Figure 1. The TGF-β/SMAD signaling pathway. (A) Ligand binding: A heteromeric complex is formed with an interaction of type II, type I receptors, and TGF-β ligands. (B) Activation of receptor: Ligand binding stimulates the type II receptor to phosphorylate and activate the type I receptor. (C) Activation of R-SMADs: Once the type I receptor is activated, it initiates phosphorylation and activation of the receptor-activated SMADs (R-SMADs, SMAD2, and SMAD3 for TGF-β signal). (D) Inhibition of R-SMAD activation: Inhibitory SMADs, SMAD7, and SMAD6 compete with R-SMADs to intervene with the type I receptor. As a result, R-SMAD activation and transmission of the SMAD signaling is prevented. (E) The complex of R-SMADs and CO-SMAD formation: Activated R-SMADs dissociate from type I receptors to form a complex with the common mediator, CO-SMAD, SMAD4. (F) The complex of R-SMAD and SMAD4 can translocate from cytoplasm to nucleus and bind to transcription factors, resulting in the transcription of target genes. Here, SMAD1, SMAD5, and SMAD8 are shown for BMP signal. Adapted from Molecular Biology of Human Cancers (Springer 2005) [28].
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Figure 2. Activation and nucleocytoplasmic trafficking of SMADs. (A) The association of endocytic protein SARA (SMAD Anchor of Receptor Activation) and a few SARA-associated proteins, cPML, endofin, and Dab2, promote R-SMAD activation R-SMADs to the TGF-β receptor. Hgs (hepatocyte growth factor-regulated tyrosine kinase substrate) is associated with SARA and promotes phosphorylation of SMADs 1, 5, and 8 and TAKI induced by BMP signal (B). Once R-SMADs are phosphorylated and dissociated from the receptor complex, SMAD4 and phosphorylated R-SMADs can interact and make a trimeric complex. (C) A dynein light chain km23-1 interacts with SMAD2 and SMAD3 and assists in nuclear translocation. (D) Nuclear translocation of SMAD complexes is maintained by nuclear pore proteins. Importin/exportin family members and Ran proteins (small Ran GTPase) are also involved in the trafficking of R-SMADS and SMAD4. (a) Importin/exportin-mediated Ran-dependent method; (b) Phospho-dependent method; (c) Importin-mediated Ran-independent method; (d) Importin/exportin-independent and phospho-independent method. (E) SMADs can be reserved in the nucleus in connection with DNA-binding transcription factors, YAP (Yes-associated protein), and co-factors like Fast1/FoxH1 and TAZ. (F) PPM1A functions as a phosphatase and terminates TGF-β signaling. (G) AKT/PKB, ERK/MAP, CDKs, and GSKB3b can inhibit the nuclear accumulation of R-SMADS by phosphorylation with the linker region of R-SMADs.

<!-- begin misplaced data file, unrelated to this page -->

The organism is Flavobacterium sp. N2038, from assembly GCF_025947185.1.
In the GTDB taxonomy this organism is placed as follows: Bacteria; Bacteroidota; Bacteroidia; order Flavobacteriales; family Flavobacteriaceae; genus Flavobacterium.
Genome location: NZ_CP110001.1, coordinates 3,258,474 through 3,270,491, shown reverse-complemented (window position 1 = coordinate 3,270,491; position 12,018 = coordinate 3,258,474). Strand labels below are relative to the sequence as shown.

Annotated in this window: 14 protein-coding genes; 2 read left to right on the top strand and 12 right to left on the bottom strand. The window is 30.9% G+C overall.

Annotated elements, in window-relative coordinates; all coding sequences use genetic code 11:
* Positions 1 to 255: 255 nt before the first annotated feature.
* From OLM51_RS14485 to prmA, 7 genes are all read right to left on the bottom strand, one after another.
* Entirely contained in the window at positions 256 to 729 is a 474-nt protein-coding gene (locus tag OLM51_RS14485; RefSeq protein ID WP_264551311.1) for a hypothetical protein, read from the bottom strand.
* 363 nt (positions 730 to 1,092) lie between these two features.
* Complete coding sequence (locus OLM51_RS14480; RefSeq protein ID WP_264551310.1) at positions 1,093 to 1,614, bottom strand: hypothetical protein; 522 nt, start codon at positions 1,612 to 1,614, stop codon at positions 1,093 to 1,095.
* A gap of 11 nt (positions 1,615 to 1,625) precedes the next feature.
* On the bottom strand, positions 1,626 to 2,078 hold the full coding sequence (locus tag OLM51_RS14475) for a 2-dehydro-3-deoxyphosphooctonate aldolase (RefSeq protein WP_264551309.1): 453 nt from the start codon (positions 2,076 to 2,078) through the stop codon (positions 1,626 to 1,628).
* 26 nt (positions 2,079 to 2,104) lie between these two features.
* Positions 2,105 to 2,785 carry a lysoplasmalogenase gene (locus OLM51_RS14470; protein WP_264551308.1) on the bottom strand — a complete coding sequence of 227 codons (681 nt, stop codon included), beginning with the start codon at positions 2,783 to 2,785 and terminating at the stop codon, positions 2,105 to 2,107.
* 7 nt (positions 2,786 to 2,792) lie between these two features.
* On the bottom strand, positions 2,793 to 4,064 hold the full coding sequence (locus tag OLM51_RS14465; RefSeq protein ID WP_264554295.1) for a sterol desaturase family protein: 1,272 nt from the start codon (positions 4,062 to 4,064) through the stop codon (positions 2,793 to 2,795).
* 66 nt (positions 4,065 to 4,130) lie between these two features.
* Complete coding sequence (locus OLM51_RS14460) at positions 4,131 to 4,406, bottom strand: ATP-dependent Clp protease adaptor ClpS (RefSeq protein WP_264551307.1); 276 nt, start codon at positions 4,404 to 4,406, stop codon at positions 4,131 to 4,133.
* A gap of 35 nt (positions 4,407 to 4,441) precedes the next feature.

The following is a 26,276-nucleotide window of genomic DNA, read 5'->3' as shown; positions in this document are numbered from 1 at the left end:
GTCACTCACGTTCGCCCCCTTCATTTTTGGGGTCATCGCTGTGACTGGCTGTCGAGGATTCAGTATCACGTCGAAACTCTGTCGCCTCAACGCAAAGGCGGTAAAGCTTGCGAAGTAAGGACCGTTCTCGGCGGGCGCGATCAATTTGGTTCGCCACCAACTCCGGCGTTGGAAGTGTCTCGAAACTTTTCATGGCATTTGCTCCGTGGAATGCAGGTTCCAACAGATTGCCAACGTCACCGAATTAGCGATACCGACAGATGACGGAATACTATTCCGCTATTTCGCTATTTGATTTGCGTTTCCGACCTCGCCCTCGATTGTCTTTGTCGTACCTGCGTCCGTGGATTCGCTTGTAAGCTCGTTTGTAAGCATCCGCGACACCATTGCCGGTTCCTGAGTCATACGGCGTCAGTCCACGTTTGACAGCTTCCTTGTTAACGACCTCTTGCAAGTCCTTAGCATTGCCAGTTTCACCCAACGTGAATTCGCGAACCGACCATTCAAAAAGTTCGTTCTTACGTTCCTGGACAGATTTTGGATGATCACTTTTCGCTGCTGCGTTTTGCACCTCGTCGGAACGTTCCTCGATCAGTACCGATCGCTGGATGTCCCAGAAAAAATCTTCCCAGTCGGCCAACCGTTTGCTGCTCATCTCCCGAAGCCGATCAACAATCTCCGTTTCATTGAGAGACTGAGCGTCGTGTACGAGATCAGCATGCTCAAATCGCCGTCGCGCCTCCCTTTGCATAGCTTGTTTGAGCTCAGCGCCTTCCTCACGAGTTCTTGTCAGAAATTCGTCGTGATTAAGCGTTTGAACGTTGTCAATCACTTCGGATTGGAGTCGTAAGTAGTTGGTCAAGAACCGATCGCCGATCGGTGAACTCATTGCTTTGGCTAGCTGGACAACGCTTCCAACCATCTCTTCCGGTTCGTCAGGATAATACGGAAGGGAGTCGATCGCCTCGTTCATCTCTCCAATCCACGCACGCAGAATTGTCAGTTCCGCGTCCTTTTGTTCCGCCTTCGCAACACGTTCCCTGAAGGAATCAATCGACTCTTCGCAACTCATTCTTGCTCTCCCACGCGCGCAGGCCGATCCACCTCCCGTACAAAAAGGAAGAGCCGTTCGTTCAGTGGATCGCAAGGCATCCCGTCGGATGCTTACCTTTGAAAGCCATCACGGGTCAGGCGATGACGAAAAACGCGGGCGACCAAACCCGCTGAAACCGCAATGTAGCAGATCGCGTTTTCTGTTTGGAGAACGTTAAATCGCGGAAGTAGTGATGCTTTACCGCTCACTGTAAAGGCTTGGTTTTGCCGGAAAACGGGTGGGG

Figure 2. Activation and nucleocytoplasmic trafficking of SMADs. (A) The association of endocytic protein SARA (SMAD Anchor of Receptor Activation) and a few SARA-associated proteins, cPML, endofin, and Dab2, promote R-SMAD activation R-SMADs to the TGF-β receptor. Hgs (hepatocyte growth factor-regulated tyrosine kinase substrate) is associated with SARA and promotes phosphorylation of SMADs 1, 5, and 8 and TAKI induced by BMP signal (B). Once R-SMADs are phosphorylated and dissociated from the receptor complex, SMAD4 and phosphorylated R-SMADs can interact and make a trimeric complex. (C) A dynein light chain km23-1 interacts with SMAD2 and SMAD3 and assists in nuclear translocation. (D) Nuclear translocation of SMAD complexes is maintained by nuclear pore proteins. Importin/exportin family members and Ran proteins (small Ran GTPase) are also involved in the trafficking of R-SMADS and SMAD4. (a) Importin/exportin-mediated Ran-dependent method; (b) Phospho-dependent method; (c) Importin-mediated Ran-independent method; (d) Importin/exportin-independent and phospho-independent method. (E) SMADs can be reserved in the nucleus in connection with DNA-binding transcription factors, YAP (Yes-associated protein), and co-factors like Fast1/FoxH1 and TAZ. (F) PPM1A functions as a phosphatase and terminates TGF-β signaling. (G) AKT/PKB, ERK/MAP, CDKs, and GSKB3b can inhibit the nuclear accumulation of R-SMADS by phosphorylation with the linker region of R-SMADs.